Medicaid Update & Medicaid Trusts

Even before the Coronavirus hit this winter, every client I spoke with was adamant about not going into a nursing home. Ever. Surely, the daily headlines of nursing homes being unprepared for this pandemic, resulting in thousands of deaths, isolation from loved ones and other problems will only make the idea of a nursing home even less popular.

A nursing home (skilled, 24-hour care) is not optional for some folks who have health issues in which staying at home would be a danger. If only we all had crystal balls that worked, and could tell us how long we’ll live and what our ailments will be, it would take the guesswork out of planning.

Unfortunately, very few of us plan for entering a nursing home. With costs over $100,000 per year and rising faster than inflation, it can wipe out or vastly diminish life savings that were meant as a safety net and/or inheritance for your loved ones. 

There are several options for protecting your estate from long-term care costs including traditional long-term care insurance, life insurance with long-term care riders, continuing care retirement communities (CCRC), and a Medicaid Trust. 

In particular, Medicaid Trusts work well as a shield for assets in your estate that you have already earmarked as an inheritance — things like a second home, investment account that is “never money” and other assets. A Medicaid Trust is a plan-ahead tool, where you put the asset into the trust now while you’re healthy. If you need a nursing home in the future, the assets in the trust would be protected from having to be spent on the cost of your care. Medicaid would cover your nursing home costs at some point, while the assets in the trust are protected.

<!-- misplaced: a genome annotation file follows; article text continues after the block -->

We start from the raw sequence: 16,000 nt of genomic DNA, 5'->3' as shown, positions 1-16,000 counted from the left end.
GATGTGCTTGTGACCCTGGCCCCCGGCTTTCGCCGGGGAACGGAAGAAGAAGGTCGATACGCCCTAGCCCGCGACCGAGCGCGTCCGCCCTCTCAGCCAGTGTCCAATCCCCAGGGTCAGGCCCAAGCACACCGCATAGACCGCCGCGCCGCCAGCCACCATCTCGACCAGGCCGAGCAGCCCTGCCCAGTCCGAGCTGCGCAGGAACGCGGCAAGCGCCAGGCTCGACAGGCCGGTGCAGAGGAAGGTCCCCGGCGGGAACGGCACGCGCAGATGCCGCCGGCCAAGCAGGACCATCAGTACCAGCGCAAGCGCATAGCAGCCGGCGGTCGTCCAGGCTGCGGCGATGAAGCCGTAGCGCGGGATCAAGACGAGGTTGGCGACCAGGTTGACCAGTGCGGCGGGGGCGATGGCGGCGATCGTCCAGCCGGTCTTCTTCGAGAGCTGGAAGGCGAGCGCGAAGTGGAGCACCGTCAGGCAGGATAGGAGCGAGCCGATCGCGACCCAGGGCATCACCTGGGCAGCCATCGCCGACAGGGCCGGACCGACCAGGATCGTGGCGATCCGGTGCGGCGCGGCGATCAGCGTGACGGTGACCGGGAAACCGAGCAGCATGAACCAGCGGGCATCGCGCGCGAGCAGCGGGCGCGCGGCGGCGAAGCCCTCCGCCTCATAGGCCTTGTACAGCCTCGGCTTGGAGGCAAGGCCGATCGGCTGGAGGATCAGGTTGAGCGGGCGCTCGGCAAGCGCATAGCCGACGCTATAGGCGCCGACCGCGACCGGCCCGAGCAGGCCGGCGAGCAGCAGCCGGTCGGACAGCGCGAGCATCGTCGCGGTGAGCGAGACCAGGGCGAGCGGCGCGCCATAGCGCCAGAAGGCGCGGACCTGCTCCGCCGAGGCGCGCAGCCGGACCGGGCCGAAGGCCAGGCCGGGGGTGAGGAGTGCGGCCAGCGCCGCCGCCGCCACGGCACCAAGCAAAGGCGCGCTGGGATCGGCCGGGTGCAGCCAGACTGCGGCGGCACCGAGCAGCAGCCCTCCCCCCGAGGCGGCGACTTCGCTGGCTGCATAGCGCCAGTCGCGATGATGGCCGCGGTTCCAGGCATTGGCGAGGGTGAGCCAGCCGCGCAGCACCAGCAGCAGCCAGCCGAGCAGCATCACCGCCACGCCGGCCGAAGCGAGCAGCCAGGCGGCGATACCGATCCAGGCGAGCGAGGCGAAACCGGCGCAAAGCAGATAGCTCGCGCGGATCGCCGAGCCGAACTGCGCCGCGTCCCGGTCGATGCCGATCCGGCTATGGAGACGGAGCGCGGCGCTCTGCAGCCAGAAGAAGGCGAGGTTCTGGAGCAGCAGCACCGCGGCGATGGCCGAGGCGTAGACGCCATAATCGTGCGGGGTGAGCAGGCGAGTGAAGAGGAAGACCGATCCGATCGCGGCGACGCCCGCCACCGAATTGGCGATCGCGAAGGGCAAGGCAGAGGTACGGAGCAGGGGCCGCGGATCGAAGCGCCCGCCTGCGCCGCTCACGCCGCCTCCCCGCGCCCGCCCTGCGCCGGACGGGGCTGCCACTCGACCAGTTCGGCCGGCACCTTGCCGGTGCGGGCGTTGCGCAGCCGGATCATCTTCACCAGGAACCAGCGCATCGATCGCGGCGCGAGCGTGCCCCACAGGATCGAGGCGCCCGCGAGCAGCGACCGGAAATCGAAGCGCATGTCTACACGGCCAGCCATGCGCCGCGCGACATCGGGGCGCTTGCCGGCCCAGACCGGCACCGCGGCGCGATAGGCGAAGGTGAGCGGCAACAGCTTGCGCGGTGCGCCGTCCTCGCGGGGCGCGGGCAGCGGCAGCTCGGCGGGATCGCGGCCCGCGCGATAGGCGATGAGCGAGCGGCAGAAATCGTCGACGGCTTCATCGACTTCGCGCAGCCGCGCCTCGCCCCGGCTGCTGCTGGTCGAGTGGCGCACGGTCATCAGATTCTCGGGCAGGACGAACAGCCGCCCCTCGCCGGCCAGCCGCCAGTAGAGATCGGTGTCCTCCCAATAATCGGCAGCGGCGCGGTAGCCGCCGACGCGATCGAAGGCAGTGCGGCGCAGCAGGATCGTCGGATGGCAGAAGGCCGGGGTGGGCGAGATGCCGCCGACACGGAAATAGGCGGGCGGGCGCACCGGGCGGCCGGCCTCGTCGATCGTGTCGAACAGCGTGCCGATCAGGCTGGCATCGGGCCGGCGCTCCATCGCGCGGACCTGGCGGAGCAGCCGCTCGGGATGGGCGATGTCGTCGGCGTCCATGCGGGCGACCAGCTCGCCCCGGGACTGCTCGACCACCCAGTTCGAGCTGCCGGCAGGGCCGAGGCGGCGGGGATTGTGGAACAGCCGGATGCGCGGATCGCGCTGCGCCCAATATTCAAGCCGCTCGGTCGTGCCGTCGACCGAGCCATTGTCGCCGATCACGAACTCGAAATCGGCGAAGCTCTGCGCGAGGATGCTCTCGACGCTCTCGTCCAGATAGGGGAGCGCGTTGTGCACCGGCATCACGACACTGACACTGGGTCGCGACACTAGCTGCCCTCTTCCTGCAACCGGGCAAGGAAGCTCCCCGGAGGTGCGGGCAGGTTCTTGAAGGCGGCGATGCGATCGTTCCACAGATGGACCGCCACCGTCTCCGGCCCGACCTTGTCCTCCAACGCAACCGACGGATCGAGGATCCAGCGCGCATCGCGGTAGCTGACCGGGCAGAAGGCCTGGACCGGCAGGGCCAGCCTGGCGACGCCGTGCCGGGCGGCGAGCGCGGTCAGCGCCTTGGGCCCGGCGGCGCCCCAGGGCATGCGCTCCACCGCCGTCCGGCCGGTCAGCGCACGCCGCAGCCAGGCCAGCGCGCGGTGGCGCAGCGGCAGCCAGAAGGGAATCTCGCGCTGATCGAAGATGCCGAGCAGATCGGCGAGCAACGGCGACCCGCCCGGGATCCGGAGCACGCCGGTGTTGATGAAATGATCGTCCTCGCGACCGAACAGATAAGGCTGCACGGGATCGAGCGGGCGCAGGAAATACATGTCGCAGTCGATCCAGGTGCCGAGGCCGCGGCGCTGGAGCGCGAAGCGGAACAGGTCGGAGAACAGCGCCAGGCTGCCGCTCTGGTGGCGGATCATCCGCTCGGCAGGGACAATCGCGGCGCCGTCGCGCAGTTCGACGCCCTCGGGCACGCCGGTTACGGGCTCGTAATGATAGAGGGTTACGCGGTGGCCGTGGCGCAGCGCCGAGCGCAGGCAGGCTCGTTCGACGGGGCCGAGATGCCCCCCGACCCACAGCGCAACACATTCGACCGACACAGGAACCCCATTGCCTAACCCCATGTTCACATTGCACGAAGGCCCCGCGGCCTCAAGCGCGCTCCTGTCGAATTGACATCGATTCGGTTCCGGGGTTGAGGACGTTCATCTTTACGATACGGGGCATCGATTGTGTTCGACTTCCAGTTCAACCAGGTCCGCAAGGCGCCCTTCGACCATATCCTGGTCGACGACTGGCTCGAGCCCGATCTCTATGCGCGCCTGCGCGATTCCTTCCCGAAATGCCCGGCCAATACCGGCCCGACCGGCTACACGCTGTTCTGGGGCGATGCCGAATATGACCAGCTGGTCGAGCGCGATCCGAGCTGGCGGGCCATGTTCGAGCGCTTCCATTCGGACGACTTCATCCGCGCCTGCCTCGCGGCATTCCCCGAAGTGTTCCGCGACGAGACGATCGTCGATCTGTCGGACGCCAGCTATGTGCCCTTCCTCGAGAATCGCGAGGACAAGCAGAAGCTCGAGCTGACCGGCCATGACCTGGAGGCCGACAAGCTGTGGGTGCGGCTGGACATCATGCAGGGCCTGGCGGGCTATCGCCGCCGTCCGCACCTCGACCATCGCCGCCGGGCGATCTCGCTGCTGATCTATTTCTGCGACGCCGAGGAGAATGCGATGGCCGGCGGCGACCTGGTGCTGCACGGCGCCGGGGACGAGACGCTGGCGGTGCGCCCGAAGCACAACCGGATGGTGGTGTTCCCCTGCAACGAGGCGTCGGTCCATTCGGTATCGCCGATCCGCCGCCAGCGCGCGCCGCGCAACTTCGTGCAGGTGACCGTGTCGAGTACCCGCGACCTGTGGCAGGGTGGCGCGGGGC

Since 2005, Medicaid has had a “5 year look back period” where you have to do the kind of planning described above at least five years before applying for Medicaid. Before that, it was a 3 year look back. I don’t know what the future holds for Medicaid, but given the deep hole we are digging with the national debt, something will have to give. Higher taxes? Less government services? Both? Congress could certainly extend the look back period, or give states more (or less) room to modify local Medicaid rules. 

If the look back period for Medicaid is extended, say to 10 years, I am almost positive that any planning you might have done prior to that change (i.e., a Medicaid Trust) won’t be grandfathered in. So the earlier you plan, certainly the better.